AB Stable VIII LLC v. MAPS Hotels and Resorts One LLC, CA No. 2020-0310, decided November 30, 2020. The Chancery Court held that a company that agreed – pre-COVID 19 – to buy a company that owned 15 luxury hotels was relieved of the obligation to close on the deal because the seller, among things, closed two of the hotels, severely restricted operations at all the others, and laid off thousands of employees due to the pandemic. The court ruled that the seller breached the covenant that required it to operate in the ordinary course of business consistent with past practice in all material respects. The court also found that the buyer could not terminate based on the Material Adverse Effect clause, because an MAE was defined to exclude adverse effects caused by a “calamity” and a pandemic meets the definition of calamity.

Mad Investors GRMD, LLC v. GR Companies, Inc., CA No. 2020-0589, decided October 28, 2020. The Delaware Chancery Court, in a case of first impression, held that a “business day” for the purposes of Sec. 220(c) of the General Corporation Law expires at 12 midnight and not 5 pm. Sec. 220(c) provides that a stockholder who has demanded an inspection of books and records may not file a lawsuit to compel the inspection until the expiration of 5 five business days after the corporation does not reply to the demand (unless the corporation refuses earlier). The court based its holding in part of the fact that dictionaries indicate that a business day refers to a full calendar day and not a subset of hours and because other sections of the Delaware code define “business day” as a “day” and not limited to hours. The court also distinguished business day from the term “usual hours of business” as found in Sec. 220(b).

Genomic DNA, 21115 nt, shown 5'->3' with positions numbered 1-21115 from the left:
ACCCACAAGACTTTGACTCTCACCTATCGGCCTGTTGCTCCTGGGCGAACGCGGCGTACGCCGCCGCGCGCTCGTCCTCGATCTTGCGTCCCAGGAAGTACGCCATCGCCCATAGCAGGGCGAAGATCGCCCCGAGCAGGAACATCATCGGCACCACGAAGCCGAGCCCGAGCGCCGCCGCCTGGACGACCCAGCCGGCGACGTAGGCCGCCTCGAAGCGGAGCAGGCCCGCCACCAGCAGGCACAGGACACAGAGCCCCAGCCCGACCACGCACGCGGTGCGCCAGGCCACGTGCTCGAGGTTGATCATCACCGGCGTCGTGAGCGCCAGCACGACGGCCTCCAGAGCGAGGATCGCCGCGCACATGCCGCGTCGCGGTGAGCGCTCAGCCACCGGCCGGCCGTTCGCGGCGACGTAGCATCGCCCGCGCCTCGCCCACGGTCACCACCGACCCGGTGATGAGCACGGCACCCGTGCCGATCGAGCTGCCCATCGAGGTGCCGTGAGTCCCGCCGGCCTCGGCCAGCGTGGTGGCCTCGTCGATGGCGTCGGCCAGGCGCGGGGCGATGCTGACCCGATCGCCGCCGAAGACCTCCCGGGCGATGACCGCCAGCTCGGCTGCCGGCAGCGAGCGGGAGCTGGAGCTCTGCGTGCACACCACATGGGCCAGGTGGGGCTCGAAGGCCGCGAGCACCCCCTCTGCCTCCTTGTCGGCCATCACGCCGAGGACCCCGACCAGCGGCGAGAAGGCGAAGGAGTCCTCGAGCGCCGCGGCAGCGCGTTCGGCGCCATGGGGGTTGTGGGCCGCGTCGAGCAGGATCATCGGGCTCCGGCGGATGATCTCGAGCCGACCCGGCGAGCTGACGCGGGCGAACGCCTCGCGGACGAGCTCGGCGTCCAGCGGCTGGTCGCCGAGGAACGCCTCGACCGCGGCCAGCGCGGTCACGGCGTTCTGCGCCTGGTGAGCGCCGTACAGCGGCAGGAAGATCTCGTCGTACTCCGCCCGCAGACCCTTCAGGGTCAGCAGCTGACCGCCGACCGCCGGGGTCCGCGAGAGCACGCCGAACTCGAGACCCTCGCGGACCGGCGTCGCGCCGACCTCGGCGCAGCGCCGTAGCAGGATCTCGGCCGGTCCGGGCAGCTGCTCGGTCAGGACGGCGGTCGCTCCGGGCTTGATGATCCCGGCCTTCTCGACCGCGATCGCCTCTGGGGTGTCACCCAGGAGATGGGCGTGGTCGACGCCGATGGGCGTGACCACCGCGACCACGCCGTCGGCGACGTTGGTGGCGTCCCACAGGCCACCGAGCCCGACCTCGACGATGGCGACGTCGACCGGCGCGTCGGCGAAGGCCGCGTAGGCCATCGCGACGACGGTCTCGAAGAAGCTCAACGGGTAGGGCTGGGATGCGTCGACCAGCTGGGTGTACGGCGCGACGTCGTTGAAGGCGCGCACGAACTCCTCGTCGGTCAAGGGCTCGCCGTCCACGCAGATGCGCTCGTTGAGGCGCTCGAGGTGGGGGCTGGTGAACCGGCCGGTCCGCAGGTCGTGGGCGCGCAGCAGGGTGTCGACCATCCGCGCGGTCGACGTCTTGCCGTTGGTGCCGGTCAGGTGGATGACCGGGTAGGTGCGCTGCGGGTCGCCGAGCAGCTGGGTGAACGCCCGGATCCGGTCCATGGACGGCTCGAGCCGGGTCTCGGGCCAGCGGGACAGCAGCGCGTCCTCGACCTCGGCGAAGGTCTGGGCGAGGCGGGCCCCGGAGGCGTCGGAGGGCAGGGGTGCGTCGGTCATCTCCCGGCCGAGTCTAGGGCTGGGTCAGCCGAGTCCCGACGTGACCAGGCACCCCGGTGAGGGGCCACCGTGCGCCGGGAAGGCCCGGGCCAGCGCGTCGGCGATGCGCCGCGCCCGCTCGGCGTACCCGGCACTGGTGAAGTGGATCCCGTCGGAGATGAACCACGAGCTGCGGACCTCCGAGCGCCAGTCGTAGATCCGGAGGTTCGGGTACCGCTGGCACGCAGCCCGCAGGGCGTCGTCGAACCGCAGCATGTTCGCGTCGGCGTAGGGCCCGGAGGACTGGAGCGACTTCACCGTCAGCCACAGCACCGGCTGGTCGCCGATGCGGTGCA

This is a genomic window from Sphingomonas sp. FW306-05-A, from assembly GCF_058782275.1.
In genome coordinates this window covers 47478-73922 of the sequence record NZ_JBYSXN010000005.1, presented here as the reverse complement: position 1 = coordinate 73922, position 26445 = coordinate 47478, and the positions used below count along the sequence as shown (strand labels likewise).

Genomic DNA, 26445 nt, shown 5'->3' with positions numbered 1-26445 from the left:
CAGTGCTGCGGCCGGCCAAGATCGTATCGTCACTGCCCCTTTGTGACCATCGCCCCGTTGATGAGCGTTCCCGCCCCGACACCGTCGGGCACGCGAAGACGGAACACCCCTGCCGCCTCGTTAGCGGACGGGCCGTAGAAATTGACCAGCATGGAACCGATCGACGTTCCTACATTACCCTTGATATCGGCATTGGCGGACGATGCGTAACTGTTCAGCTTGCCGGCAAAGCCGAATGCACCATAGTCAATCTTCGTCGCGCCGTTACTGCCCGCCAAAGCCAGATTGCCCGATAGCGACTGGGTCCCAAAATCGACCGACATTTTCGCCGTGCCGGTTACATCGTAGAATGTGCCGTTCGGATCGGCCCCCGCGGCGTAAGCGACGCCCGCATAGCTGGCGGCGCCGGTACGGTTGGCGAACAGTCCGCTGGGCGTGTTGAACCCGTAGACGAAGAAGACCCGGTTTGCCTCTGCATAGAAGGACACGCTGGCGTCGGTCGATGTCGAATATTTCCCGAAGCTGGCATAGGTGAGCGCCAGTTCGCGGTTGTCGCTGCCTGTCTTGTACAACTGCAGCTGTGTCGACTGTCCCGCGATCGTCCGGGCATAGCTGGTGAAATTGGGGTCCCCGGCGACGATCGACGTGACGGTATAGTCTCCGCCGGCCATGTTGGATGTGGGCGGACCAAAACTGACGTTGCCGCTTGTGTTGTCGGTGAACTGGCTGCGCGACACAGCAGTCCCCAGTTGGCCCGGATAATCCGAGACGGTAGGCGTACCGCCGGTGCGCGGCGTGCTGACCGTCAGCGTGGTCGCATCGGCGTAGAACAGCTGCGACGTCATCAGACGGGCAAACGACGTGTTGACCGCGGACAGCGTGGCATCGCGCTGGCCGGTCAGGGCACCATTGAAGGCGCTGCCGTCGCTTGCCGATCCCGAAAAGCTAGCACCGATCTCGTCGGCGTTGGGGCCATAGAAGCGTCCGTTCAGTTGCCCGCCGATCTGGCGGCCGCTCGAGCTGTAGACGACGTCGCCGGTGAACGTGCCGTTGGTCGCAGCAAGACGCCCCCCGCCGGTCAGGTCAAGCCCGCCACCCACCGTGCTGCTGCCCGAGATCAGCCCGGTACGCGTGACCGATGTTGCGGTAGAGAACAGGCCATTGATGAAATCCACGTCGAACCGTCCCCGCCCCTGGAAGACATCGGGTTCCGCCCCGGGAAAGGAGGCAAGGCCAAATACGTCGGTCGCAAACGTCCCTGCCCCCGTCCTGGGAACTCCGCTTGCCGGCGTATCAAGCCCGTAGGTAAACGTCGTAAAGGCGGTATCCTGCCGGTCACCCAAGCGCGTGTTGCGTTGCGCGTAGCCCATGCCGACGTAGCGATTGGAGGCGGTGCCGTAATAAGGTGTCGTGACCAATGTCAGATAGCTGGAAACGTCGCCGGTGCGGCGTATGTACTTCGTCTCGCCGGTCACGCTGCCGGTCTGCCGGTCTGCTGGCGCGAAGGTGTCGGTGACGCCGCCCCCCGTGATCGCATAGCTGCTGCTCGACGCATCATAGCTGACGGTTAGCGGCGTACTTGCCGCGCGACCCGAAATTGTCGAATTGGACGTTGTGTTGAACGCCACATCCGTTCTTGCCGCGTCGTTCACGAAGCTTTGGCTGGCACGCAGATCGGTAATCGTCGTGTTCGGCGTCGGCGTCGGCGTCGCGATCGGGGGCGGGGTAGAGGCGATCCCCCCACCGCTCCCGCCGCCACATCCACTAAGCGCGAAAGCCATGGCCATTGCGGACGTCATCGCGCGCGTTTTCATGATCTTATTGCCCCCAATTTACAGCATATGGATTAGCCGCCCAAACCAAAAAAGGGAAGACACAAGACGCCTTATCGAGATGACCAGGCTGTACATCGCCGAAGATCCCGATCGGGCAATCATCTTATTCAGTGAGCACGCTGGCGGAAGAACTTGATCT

Sylebra v. Perelman, C.A. No. 2019-0843, decided October 9, 2020. The Delaware Chancery Court dismissed claims brought by a stockholder in a corporation that was incorporated in Delaware when the stockholder invested but that had since reincorporated in Nevada, seeking to hold provisions of the Delaware bylaws invalid as the bylaws ceased to exist upon the reincorporation. The court also held that the internal affairs doctrine prevented it from declaring provisions of the Nevada corporation’s bylaws invalid under Delaware law, and dismissed the remaining claims under Nevada law because the corporation’s bylaws had an enforceable forum selection clause.

JUUL Labs, Inc. v. Grove, CA No. 2020-0005, decided August 13, 2020. The Delaware Chancery Court held that a stockholder seeking an inspection of records of a Delaware corporation with its principal place of business in California cannot rely on Sec. 1601 of the California Corporations Code – which grants inspection rights to stockholders of corporations with their principal executive offices in California regardless of the state of incorporation. Under principles articulated by the US and Delaware Supreme Courts, Delaware law governs the internal affairs of its corporations and the scope of a stockholder’s inspection rights is a matter of internal affairs. Therefore, Delaware law applies.

District of Columbia